Millennials - Here's How to Adult Like a Pro
Millennials, or those born between 1981 and 1996, have faced possibly the most uncertain entrance to the workforce of any generation since the Great Depression. The earliest millennials entered the job market just in time for the Great Recession, while the youngest now start off their careers with the mass layoffs brought on by the Covid-19 shutdown. Having to take jobs that they were often overqualified for while facing an ever-increasing burden of student debt, many have been financially strained from the moment they graduated. While it has been a rocky start to be sure, it's not too late to start making smart money moves to make up for lost time.
Build Up Emergency Savings
Perhaps the most important move anyone can make, and often the first, is to build up 3-6 months in an emergency fund. There will ALWAYS be unexpected and large expenses right around the corner, but paying 20% interest on a credit card to cover these expenses will only set you back further. It might be that you start with $20 per week into an envelope, or maybe you have the discipline to contribute to a savings account with your bank. Whichever method works for you, implement a plan and stick to it..
Paying Off Debt vs. Saving
With student loans and credit card bills common hurdles for millennials, many are unsure of whether to prioritize funding a savings account or paying off debt. While you may tell yourself that paying down that credit card bill will free up income, without established emergency savings your credit card IS your emergency fund. Make sure you take care of step 1 before moving to step 2. Pay your minimum monthly bill, and once you have an emergency fund in place, you can then begin to attack that debt balance with extra payments.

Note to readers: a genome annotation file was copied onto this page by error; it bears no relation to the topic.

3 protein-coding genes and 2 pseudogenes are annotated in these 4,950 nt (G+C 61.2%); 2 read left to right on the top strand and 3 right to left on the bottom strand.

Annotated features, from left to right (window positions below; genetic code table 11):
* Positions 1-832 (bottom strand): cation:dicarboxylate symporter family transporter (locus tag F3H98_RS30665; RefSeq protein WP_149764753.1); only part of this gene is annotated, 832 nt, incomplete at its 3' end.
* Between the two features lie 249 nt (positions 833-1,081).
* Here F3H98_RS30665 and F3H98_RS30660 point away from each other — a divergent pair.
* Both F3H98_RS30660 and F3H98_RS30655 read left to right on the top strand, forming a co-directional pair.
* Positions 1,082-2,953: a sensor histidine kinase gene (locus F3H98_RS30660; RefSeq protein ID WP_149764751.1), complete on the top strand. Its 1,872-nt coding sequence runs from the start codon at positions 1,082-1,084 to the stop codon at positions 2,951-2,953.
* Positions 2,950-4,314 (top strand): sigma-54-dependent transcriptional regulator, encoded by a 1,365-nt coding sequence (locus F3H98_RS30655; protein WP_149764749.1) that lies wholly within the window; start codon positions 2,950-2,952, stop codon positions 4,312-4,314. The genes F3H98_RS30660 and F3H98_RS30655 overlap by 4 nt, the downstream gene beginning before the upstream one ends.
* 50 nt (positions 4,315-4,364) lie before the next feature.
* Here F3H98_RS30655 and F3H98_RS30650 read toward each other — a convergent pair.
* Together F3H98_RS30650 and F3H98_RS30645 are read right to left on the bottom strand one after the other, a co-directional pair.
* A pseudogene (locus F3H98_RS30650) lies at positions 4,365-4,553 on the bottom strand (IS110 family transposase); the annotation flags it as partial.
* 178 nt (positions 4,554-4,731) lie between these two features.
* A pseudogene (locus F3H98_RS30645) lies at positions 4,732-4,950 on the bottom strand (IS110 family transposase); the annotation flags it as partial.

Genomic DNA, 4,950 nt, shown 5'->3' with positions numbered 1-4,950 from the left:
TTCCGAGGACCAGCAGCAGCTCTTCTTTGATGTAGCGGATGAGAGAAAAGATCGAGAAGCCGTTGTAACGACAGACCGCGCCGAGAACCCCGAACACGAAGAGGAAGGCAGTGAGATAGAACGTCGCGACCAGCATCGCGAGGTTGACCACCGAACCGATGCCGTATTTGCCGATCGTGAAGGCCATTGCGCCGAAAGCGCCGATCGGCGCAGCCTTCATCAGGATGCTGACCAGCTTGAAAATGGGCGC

When To Saving For Retirement
Make sure you sign up for your company's 401(k) plan as soon as you are eligible, typically 90 days after your first day on the job. You should aim to contribute 10% of your paycheck, or at least up to your company's match. For example, if your employer offers 100% matching contributions up to 6%, you should contribute at least 6%. That is "free" money after all. If you have never invested before, or if the idea of choosing "the right investment" seems daunting, fear not. Most plans offer target retirement date funds which allow you to simply choose the date of your estimated retirement (usually at 65) and let a money manager determine which investments to hold.
Once that emergency fund is in place, debt has been paid down and you are contributing to your retirement plan, you can then start to work towards other goals such as purchasing your first home or that slightly used car to replace your 200,000 mile clunker. So whether you just got your first job or have been employed for 15 years, follow these simple tips to help set you up for success and put money issues in the rearview mirror.